Guideline-based survey of outpatient COPD management by pulmonary specialists in Germany
Thomas Glaab1,2, Claus Vogelmeier3, Andreas Hellmann4, Roland Buhl1
1Department of Respiratory Diseases III, Medical Center of the Johannes Gutenberg-University, Mainz, 2Medical Affairs Germany, Respiratory Medicine, Boehringer Ingelheim Pharma GmbH and Co, KG, Ingelheim, 3Department of Respiratory Diseases, University Hospitals of Giessen and Marburg, Marburg, 4Federal Association of Pneumologists, Augsburg, Germany
Background: Little is known about the role of guidelines for the practical management of chronic obstructive pulmonary disease (COPD) by office-based pulmonary specialists. The aim of this study was to assess their outpatient management in relation to current guideline recommendations for COPD.
Methods: A nationwide prospective cross-sectional COPD questionnaire survey in the form of a multiple-choice questionnaire was sent to 1000 office-based respiratory specialists in Germany. The product-neutral questions focused on routine COPD management and were based on current national and international COPD guideline recommendations being consistent in severity classification and treatment recommendations.
Results: A total of 590 pulmonary specialists (59%) participated in the survey. Body plethysmography was considered the standard for diagnosis (65.9%), followed by spirometry (32%). Most respondents were able to cite the correct spirometric criteria for classifying moderate (87%) to very severe COPD (77%). A quarter of the respondents equated the World Health Organization (WHO) definition of chronic bronchitis with COPD. Notably, most participants preferred the updated national COPD guidelines (51.4%) to the Global Initiative for Chronic Obstructive Lung Disease (GOLD) guidelines (40.2%). Improvement of functional exercise capacity and quality of life were considered the two most relevant treatment goals; whereas impact on mortality was secondary. Treatment of COPD largely complied with the guidelines. However, a significant percentage of the pulmonary specialists differed in their assessment of the benefits of various therapeutic measures from evidence-based results. Referral for pulmonary rehabilitation was uncommon, regardless of the severity of COPD.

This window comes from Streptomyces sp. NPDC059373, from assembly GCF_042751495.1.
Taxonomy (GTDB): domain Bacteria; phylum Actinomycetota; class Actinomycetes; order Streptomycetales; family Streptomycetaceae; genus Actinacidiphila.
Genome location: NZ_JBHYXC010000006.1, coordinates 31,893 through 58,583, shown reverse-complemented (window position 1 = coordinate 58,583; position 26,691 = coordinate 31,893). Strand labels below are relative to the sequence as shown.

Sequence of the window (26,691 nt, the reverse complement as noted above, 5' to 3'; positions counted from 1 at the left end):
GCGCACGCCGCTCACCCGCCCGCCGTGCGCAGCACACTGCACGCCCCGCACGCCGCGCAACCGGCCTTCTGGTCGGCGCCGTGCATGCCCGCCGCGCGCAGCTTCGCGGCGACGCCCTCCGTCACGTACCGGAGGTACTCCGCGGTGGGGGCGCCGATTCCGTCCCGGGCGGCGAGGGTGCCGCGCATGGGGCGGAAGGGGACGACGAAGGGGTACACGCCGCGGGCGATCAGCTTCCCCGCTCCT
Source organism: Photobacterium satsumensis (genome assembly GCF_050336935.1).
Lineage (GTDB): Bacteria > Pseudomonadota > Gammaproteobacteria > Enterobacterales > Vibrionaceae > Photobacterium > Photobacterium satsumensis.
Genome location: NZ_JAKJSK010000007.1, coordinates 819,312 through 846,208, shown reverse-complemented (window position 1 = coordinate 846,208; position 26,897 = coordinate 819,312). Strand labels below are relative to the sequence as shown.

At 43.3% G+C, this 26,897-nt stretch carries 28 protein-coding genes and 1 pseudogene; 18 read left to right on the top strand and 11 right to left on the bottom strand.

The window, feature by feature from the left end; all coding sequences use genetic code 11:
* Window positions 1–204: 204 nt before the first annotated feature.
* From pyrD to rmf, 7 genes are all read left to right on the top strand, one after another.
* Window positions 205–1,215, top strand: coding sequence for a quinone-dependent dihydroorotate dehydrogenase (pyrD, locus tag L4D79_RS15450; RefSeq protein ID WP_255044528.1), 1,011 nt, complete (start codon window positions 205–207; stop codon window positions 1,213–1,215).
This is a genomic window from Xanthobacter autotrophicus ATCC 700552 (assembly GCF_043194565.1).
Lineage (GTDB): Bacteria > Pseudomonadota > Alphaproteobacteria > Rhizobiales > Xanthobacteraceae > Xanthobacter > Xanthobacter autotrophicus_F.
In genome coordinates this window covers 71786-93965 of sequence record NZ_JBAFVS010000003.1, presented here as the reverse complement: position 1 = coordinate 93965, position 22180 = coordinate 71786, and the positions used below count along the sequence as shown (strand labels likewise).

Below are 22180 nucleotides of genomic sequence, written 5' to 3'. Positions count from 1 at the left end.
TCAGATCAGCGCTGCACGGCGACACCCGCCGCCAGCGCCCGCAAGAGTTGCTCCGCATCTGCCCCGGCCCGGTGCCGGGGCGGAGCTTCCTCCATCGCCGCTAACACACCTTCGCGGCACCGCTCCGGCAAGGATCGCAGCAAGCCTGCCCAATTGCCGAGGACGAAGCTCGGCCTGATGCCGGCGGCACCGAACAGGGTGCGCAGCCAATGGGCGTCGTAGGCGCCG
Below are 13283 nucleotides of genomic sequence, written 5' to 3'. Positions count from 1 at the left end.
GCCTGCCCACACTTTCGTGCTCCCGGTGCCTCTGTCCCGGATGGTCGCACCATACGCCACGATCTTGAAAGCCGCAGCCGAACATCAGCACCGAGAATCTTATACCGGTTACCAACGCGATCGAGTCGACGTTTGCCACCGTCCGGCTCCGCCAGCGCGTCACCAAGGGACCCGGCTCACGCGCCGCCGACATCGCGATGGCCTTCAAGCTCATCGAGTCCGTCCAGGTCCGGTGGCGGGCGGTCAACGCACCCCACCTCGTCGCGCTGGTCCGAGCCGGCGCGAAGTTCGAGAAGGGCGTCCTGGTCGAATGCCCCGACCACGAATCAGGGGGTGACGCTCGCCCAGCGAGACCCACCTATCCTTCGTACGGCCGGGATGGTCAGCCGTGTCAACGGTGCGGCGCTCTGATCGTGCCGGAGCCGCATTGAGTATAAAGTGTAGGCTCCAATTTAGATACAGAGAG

Conclusion: The findings of this large national survey suggest that most pulmonary specialists adhere to the current COPD guideline recommendations in daily practice. However, physicians' knowledge of guidelines is not sufficient as the sole benchmark when assessing their implementation in day-to-day practice. Necessary changes in the health care system must include more effective ways to transfer knowledge to clinical practice and to give access to interventions of proven clinical benefit.
Keywords: pulmonary rehabilitation, survey, GOLD, clinical outcomes, therapy, diagnosis
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